This is my reminder to myself that no good will ever come from discussing politics or religion with anyone, ever.

    Comment


    • #3
      Re: Well problems????

      the 1/4 hole was in the bottom pipe rusted through, there is a weep hole at the top.

      tryed the old pump repaired and put in a new pump fresh out of the box.
      Push sticks/blocks Save Fingers
      ~~~~~~~~~~~~~~~~~~~
      "The true measure of a man is how he treats someone who can do him absolutely no good."
      attributed to Samuel Johnson
      ~~~~~~~~~~~~~~~~~~~
      PUBLIC NOTICE: Due to recent budget cuts, the rising cost of electricity, gas, and oil...plus the current state of the economy............the light at the end of the tunnel, has been turned off.

      Comment


      • #4
        Re: Well problems????

        sounds like you know at least as much as me about them...

        an obvious thing but I'll mention it anyway; 300' is pretty deep. Whats the head rating on the new pump you tried?

        what do you think was bogging down the pump? sediment/just grinding mud? blockage in vertical line?
        This is my reminder to myself that no good will ever come from discussing politics or religion with anyone, ever.

        Comment


        • #5
          Re: Well problems????

          the 449 cylinder is considered the deep well cylinder, and should be good for up to 1000 feet, the 442 is normally considered a shallow well cylinder, which was in there, but I have never seen figures of what is considered shallow in this instance, as I know there used a lot up to 300' deep, the big difference is the 442 is the closed top cylinder, in that the plunger is normally bigger than the drop pipe, the 449 is what is called a open top cylinder, and the plunger is smaller than the drop pipe, (normally) it is designed so you can pull the plunger up out of the pipe and change the leathers with out pulling the pipe.

          and in my experience, the 442 has what is called a popit valve, a flat seat with a rubber seat on a floating valve, the 449 in my experience uses a brass ball, and the seat is about 1/16" of an inch, nearly a knife edge, so rust or sand, does not effect it as much,

          I think what I have is a slurry of mud sand and possibly some type of bio fouling such as a iron Bactria or similar. http://welldrillingschool.com/course...ilitation2.pdf
          pages 4, 5, 6, talks about bio fouling. but I think I need to clean or pump out the gunk and then possibly treat it with acid, and if I do try to air lift pump out the gunk, I plan on agitate the well good with air at the same time, and then air pump it again, is my thoughts.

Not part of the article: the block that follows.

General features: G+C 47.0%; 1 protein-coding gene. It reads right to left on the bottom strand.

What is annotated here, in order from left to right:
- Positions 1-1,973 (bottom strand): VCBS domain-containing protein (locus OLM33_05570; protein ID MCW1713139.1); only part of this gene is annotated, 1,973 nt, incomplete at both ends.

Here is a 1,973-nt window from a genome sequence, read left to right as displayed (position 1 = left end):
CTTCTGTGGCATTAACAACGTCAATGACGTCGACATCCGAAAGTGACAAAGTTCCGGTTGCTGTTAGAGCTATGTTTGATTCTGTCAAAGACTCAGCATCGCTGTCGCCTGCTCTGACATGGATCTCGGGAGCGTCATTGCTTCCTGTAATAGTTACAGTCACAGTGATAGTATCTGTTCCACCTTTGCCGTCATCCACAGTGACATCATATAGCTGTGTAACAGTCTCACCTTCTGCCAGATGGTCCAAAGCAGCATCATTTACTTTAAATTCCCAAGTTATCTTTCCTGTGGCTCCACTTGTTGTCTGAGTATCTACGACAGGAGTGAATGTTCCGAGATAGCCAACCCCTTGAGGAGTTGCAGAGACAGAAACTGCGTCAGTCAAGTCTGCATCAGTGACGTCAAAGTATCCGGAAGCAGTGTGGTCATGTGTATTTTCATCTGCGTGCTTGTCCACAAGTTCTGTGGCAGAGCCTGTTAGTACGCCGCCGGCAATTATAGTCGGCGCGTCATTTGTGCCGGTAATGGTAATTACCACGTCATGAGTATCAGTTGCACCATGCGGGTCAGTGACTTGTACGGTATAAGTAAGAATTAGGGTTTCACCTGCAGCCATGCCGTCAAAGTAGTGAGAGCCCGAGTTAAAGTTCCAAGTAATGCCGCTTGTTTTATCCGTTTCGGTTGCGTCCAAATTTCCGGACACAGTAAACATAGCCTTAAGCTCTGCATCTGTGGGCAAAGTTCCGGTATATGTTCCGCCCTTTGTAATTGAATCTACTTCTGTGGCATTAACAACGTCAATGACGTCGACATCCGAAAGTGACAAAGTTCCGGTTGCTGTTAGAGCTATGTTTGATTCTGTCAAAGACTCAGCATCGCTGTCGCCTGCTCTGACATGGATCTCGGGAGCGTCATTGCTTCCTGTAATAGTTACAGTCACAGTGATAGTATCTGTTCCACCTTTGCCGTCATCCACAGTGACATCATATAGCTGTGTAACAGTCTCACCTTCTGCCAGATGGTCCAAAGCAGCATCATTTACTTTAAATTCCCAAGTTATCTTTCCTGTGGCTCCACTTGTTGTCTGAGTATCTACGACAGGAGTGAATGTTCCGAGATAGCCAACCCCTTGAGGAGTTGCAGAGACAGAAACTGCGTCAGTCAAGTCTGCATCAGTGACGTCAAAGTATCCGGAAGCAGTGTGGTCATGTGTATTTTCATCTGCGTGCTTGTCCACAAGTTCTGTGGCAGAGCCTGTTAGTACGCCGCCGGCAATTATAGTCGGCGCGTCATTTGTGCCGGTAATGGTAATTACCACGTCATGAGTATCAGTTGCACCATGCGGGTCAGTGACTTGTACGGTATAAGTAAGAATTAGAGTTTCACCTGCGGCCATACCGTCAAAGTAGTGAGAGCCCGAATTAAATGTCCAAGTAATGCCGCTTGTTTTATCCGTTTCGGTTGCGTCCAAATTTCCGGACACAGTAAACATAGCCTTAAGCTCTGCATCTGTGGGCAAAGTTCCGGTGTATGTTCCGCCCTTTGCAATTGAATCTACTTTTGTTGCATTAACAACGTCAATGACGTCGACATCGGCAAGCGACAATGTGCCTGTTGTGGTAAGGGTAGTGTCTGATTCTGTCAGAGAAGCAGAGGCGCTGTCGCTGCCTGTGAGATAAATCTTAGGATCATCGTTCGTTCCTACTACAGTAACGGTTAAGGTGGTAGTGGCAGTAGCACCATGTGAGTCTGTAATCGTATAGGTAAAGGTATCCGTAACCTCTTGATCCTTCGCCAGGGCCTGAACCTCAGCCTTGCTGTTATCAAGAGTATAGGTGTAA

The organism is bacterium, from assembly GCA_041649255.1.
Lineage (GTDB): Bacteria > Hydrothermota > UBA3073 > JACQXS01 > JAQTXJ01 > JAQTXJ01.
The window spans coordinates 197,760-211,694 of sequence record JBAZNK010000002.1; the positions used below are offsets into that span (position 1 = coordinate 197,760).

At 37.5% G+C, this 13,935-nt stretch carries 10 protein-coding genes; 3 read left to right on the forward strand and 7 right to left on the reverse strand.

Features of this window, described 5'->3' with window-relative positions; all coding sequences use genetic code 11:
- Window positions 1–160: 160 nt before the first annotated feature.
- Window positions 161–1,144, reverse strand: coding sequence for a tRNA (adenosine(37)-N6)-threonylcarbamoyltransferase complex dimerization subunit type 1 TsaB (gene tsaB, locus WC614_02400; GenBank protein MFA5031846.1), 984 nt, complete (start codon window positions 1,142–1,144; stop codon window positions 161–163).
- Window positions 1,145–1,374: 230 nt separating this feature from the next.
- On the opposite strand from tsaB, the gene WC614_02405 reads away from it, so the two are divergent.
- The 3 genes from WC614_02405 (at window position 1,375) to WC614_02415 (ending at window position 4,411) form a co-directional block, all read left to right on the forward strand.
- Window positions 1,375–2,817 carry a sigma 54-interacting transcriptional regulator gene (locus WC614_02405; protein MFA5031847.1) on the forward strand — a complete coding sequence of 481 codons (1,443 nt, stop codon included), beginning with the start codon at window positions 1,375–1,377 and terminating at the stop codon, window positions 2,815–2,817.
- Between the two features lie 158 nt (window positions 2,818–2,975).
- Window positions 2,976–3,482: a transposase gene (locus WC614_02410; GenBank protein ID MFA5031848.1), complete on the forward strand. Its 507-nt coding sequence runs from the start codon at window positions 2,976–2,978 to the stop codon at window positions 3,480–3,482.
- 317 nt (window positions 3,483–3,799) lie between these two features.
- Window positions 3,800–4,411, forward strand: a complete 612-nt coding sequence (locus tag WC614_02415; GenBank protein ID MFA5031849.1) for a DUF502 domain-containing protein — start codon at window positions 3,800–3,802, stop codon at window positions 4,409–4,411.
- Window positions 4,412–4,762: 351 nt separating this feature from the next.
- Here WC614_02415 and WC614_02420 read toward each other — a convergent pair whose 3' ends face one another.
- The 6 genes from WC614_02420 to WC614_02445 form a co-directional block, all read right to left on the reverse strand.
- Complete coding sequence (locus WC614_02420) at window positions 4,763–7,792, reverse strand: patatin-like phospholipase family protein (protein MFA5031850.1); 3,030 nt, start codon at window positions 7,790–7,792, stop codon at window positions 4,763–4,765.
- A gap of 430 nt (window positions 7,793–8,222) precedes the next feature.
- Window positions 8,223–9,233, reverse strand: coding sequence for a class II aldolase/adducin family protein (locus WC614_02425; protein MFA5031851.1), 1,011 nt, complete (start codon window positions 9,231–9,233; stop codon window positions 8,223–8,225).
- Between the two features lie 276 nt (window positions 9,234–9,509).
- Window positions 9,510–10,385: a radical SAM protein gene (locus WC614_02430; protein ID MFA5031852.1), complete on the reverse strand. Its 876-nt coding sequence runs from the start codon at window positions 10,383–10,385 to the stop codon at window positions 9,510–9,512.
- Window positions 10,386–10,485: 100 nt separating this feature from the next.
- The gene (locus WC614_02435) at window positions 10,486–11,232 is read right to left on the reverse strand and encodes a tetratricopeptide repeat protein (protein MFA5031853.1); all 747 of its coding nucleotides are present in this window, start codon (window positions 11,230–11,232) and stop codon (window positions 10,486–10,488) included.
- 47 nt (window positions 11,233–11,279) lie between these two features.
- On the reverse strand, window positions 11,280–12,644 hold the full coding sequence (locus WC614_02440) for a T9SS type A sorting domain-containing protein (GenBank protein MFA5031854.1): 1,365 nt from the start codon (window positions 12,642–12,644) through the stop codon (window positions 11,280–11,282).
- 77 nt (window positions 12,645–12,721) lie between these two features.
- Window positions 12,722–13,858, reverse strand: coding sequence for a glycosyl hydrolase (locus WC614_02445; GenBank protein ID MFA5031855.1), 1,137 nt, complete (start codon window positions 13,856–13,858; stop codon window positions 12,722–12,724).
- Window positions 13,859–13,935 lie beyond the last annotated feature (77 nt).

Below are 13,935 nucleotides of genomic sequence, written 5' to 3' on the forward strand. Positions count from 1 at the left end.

until I get the slime and stuff out of the well that is plugging the pump screens, will I really be able to tell if the well is salvageable.
          Push sticks/blocks Save Fingers
          ~~~~~~~~~~~~~~~~~~~
          "The true measure of a man is how he treats someone who can do him absolutely no good."
          attributed to Samuel Johnson
          ~~~~~~~~~~~~~~~~~~~
          PUBLIC NOTICE: Due to recent budget cuts, the rising cost of electricity, gas, and oil...plus the current state of the economy............the light at the end of the tunnel, has been turned off.

          Comment


          • #6
            Re: Well problems????

            my expertise is w/ submersibles and jet pumps, how about a submersible for your application?

            Comment


            • #7
              Re: Well problems????

              the casing is small, and would take a very expensive special small diameter unit, and currently the sand would destroy it, the well man said don't put a submersible down it,

              may be OK if I can get it cleaned out,
              Push sticks/blocks Save Fingers
              ~~~~~~~~~~~~~~~~~~~
              "The true measure of a man is how he treats someone who can do him absolutely no good."
              attributed to Samuel Johnson
              ~~~~~~~~~~~~~~~~~~~
              PUBLIC NOTICE: Due to recent budget cuts, the rising cost of electricity, gas, and oil...plus the current state of the economy............the light at the end of the tunnel, has been turned off.

              Comment


              • #8
                Re: Well problems????

                in tools old stomping ground (cape cod and the islands) we used to put down 3" submersible pumps all the time, they werent much more tha a trdaitional 4" maybe $60 or $70 more... as for the sand we never really had a problem

                Comment